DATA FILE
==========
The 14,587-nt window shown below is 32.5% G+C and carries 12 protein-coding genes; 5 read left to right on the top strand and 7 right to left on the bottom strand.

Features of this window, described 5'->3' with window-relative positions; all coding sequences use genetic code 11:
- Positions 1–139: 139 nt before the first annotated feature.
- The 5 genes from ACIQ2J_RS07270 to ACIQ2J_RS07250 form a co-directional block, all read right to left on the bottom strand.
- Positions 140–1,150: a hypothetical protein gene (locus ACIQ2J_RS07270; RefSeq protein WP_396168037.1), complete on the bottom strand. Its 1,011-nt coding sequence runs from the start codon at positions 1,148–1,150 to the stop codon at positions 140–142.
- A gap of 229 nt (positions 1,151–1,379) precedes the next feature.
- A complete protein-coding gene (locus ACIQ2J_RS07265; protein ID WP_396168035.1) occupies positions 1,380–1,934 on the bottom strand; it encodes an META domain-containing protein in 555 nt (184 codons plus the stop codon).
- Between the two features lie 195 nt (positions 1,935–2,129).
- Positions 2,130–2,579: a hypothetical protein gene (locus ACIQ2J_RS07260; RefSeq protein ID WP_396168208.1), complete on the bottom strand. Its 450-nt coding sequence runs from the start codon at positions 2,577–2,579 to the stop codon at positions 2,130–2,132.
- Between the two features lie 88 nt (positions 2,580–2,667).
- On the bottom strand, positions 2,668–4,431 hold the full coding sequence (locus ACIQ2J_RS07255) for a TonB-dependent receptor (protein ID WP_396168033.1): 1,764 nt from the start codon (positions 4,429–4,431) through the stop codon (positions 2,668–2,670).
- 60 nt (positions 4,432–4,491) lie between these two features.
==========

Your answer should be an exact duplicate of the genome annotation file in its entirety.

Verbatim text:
The 14,587-nt window shown below is 32.5% G+C and carries 12 protein-coding genes; 5 read left to right on the top strand and 7 right to left on the bottom strand.

Features of this window, described 5'->3' with window-relative positions; all coding sequences use genetic code 11:
- Positions 1–139: 139 nt before the first annotated feature.
- The 5 genes from ACIQ2J_RS07270 to ACIQ2J_RS07250 form a co-directional block, all read right to left on the bottom strand.
- Positions 140–1,150: a hypothetical protein gene (locus ACIQ2J_RS07270; RefSeq protein WP_396168037.1), complete on the bottom strand. Its 1,011-nt coding sequence runs from the start codon at positions 1,148–1,150 to the stop codon at positions 140–142.
- A gap of 229 nt (positions 1,151–1,379) precedes the next feature.
- A complete protein-coding gene (locus ACIQ2J_RS07265; protein ID WP_396168035.1) occupies positions 1,380–1,934 on the bottom strand; it encodes an META domain-containing protein in 555 nt (184 codons plus the stop codon).
- Between the two features lie 195 nt (positions 1,935–2,129).
- Positions 2,130–2,579: a hypothetical protein gene (locus ACIQ2J_RS07260; RefSeq protein ID WP_396168208.1), complete on the bottom strand. Its 450-nt coding sequence runs from the start codon at positions 2,577–2,579 to the stop codon at positions 2,130–2,132.
- Between the two features lie 88 nt (positions 2,580–2,667).
- On the bottom strand, positions 2,668–4,431 hold the full coding sequence (locus ACIQ2J_RS07255) for a TonB-dependent receptor (protein ID WP_396168033.1): 1,764 nt from the start codon (positions 4,429–4,431) through the stop codon (positions 2,668–2,670).
- 60 nt (positions 4,432–4,491) lie between these two features.